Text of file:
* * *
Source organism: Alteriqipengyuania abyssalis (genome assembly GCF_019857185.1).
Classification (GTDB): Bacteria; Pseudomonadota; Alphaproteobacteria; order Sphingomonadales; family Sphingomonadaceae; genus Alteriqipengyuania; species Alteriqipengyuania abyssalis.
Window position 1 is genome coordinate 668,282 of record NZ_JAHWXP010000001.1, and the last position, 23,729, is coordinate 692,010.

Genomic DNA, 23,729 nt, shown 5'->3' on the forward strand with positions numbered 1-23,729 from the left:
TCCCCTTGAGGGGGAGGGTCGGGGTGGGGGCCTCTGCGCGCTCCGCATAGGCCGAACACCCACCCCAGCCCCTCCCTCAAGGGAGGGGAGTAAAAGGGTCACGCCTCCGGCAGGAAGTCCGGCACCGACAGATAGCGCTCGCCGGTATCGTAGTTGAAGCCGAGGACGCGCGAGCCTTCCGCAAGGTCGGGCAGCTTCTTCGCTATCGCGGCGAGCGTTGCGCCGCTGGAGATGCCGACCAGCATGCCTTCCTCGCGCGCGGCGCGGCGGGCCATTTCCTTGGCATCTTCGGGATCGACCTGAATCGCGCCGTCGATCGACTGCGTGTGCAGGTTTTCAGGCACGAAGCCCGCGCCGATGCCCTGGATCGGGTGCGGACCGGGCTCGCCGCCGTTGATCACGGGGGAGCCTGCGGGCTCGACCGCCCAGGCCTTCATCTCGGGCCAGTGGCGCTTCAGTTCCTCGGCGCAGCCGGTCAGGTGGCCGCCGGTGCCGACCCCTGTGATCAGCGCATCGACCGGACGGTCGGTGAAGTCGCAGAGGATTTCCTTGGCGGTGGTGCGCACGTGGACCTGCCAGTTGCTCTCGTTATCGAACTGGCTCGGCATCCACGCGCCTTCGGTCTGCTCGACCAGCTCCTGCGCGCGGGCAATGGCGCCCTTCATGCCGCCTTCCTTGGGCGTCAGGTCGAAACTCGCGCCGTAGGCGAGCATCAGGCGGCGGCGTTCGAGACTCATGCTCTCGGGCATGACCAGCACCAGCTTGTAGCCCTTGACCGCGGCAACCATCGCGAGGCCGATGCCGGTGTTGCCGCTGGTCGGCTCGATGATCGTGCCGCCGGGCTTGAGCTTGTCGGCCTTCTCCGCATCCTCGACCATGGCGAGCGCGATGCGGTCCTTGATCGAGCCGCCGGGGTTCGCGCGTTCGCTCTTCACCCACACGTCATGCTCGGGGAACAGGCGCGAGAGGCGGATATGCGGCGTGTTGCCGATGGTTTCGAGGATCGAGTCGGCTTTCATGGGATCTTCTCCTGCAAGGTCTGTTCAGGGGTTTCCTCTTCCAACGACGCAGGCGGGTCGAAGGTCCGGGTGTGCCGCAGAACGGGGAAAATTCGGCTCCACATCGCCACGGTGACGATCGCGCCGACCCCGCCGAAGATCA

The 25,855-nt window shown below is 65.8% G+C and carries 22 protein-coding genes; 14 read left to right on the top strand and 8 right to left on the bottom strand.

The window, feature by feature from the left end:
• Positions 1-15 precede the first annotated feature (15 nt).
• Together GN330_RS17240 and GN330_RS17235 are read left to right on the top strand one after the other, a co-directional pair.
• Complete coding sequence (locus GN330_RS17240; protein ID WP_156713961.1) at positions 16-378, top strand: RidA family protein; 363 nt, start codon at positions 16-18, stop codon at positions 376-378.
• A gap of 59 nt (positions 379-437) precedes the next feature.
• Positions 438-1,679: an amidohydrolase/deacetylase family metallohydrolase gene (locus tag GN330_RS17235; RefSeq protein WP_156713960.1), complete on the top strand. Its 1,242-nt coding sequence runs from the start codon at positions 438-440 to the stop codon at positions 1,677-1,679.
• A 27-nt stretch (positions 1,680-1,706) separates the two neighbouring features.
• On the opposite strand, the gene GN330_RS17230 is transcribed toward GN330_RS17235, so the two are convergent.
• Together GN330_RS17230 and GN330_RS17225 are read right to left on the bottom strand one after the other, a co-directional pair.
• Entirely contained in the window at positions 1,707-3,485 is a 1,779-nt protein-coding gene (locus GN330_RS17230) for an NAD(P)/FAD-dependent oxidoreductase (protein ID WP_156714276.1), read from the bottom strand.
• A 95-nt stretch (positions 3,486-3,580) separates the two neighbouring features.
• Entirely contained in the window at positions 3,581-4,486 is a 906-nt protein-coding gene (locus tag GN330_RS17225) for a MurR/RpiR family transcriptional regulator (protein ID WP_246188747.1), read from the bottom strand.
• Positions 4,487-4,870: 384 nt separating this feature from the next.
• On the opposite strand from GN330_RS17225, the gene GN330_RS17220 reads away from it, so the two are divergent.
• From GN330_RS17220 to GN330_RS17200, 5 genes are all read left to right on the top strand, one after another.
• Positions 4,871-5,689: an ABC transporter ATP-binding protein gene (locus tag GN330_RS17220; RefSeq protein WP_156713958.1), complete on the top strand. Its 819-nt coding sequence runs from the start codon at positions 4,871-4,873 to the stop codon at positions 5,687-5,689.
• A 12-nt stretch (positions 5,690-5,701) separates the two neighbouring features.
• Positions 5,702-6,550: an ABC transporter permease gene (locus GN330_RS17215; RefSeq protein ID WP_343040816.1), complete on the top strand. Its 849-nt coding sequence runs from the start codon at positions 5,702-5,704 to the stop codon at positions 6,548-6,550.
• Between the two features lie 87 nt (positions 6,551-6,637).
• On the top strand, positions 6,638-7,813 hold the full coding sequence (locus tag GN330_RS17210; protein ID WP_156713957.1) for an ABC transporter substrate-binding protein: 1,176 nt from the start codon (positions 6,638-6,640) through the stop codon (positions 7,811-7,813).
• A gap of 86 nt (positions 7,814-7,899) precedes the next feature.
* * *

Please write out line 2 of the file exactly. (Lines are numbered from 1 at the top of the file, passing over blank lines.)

Classification (GTDB): Bacteria; Pseudomonadota; Alphaproteobacteria; order Sphingomonadales; family Sphingomonadaceae; genus Alteriqipengyuania; species Alteriqipengyuania abyssalis.